Bob Stempski is the one I found out from. He has a video out on you tube and has done some shows on Basic brewing covering the topic. In one of the shows he shares how some people he knows will brew several batches in one day and shelf the wort for "months" until they want to pitch the yeast. While I would never see myself shelving wort for months the practice of pitching the next day doesn't scare me. I can say I love the time it saves on brew day and its one less thing I need to deal with. An added bonus is I bought extra screw on caps for the no chill containers and drilled and set an airlock in the spare cap so the next day I just pitch the yeast in and let her rip in the same container. I have not had any off flavor as a result of wort sitting for 24 hours. While I do love the brewing process any time I can simplify the process and save some time im all over it. To date I haven't found any flaws with this practice.
Practice the no chill method and ditch the quick chill thing all together- Im never going back.
Until you end up with a batch that reeks of creamed corn. Slow/no chill will almost certainly result in increased DMS production.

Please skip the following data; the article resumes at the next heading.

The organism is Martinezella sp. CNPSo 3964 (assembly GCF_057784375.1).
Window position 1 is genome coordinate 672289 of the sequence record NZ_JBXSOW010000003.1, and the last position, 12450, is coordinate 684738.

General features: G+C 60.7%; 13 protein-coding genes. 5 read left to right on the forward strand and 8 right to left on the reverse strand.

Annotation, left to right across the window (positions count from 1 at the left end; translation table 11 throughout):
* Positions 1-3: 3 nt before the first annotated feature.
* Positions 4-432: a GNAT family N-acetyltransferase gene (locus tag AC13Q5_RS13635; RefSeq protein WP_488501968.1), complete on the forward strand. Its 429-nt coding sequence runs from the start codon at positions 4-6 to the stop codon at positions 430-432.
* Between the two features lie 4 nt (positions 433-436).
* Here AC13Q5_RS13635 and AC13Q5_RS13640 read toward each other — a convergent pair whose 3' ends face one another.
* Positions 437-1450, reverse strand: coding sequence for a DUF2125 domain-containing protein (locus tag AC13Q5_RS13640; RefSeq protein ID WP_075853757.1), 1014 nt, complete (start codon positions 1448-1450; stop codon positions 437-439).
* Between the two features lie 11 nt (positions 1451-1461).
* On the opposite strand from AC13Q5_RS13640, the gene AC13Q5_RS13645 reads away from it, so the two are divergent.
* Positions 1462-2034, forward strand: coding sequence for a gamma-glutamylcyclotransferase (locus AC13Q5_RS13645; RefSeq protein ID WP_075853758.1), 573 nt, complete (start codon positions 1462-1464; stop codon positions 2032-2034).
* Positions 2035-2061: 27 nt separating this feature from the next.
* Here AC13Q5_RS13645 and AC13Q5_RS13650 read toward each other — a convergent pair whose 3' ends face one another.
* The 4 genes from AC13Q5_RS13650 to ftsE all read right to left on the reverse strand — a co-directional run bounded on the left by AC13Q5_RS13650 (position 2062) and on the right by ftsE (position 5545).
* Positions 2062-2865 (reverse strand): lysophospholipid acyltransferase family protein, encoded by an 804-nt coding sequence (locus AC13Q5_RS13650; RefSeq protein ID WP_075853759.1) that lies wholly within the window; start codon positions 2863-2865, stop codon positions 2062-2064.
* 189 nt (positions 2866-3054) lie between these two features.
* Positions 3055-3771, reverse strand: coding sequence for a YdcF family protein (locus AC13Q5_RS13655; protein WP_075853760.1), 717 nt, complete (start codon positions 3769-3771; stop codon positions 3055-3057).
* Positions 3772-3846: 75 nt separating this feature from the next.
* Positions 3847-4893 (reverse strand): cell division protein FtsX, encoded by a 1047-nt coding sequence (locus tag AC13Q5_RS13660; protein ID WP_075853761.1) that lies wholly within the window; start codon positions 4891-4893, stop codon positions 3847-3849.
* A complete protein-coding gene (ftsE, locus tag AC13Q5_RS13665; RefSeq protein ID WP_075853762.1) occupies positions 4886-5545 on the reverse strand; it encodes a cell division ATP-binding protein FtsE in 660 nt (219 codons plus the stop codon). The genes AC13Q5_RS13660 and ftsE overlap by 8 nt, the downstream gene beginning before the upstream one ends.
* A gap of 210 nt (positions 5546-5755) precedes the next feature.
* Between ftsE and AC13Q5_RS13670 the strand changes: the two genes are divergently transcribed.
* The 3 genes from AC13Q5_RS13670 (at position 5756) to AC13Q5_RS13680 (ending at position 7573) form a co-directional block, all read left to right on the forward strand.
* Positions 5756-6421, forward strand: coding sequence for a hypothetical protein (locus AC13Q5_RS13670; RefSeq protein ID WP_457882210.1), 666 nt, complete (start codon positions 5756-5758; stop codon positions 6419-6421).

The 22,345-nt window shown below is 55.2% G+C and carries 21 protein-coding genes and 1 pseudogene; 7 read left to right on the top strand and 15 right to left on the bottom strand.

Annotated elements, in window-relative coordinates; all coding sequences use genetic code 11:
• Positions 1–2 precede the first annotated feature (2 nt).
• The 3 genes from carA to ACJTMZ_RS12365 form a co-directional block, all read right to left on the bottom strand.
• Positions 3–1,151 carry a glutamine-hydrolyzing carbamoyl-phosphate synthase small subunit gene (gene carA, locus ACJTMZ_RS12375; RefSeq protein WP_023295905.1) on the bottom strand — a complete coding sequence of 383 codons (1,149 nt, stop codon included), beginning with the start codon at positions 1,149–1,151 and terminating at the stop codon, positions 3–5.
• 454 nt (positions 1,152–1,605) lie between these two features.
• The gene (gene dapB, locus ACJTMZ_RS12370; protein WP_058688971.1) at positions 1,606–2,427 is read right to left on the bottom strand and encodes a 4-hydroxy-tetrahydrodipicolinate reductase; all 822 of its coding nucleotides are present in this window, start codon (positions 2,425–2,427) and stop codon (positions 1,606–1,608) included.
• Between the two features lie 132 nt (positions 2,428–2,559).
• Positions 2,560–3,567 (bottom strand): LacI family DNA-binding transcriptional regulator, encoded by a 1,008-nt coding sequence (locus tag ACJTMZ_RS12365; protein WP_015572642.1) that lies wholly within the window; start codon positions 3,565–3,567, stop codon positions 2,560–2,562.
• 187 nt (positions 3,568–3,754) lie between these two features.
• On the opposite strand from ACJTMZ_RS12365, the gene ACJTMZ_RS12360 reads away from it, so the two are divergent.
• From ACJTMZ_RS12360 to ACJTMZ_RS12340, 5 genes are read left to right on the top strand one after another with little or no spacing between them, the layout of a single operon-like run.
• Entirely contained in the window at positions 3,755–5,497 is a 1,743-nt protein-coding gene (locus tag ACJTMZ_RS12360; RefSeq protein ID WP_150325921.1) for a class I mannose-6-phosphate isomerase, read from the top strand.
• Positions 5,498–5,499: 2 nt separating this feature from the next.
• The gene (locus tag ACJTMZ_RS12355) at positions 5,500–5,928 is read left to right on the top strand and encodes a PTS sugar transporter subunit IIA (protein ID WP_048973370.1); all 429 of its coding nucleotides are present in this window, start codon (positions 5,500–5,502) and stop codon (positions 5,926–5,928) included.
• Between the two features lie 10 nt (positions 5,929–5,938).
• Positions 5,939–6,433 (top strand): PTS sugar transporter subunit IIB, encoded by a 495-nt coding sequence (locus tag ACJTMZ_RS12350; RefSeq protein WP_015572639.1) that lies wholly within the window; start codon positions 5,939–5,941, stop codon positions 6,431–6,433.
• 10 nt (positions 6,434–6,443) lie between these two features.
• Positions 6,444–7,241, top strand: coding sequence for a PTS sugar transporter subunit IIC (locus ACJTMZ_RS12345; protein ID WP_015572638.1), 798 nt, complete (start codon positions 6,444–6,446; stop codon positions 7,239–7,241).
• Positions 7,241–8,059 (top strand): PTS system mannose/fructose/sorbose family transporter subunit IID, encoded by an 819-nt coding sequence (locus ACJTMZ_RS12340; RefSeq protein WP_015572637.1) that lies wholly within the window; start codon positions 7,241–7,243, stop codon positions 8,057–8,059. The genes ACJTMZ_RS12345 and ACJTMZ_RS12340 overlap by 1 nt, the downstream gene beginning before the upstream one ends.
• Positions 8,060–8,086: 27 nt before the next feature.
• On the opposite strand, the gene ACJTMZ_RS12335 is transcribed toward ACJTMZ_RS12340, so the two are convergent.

The Ozzies swear otherwise. I've read a lot into the no-chill thing. I'm still a bit skeptical, but plenty of people are doing it.
From the above Maltose Falcons link:
Chill None: Our antipodal brewers are experiencing their own brutal droughts and brush fires currently. Naturally, Aussie brewers are heavily invested in reducing their water usage. One very popular technique amongst them is "No Chill Brewing". The basic process - get a heat resistant plastic vessel (Aussie's like their HDPE cubes) , carefully transfer freshly boiled wort into the sanitized vessel, squeeze out the remaining air, seal the cube, roll it around a few times to ensure even vessel heating (to avoid cracking) and wait. The wait is at least overnight until cool. Once chilled, rack the wort into your fermenter and pitch your yeast. Voila! Done! The Aussies swear you can make great beer via this method - including IPAs and APAs. The consensus from fellow Amurican brewers is to shift your hop additions around and allow for some last minute "flameout" to adjust the aroma.
I suppose I could be overly cautious about the DMS issue, yet my paranoia is based on the only batch I've ever had to dump being a completely corn-balled Cream Ale. It had a really long (for me) chill time because I was cooling 25 gallons with "warm" summer tap water through a CFC.
I understand that pilsner malt based wort will have more DMS precursor. My general preference is to boil hard and chill as quickly and efficiently as possible. For me, no-chill just seems like a long way from best practice from a general wort quality and food safety perspective.
That said, it does seem like a clever solution for an area with a recently acute water supply shortage. I'm curious how well the technique works for high percentage pils malt beers.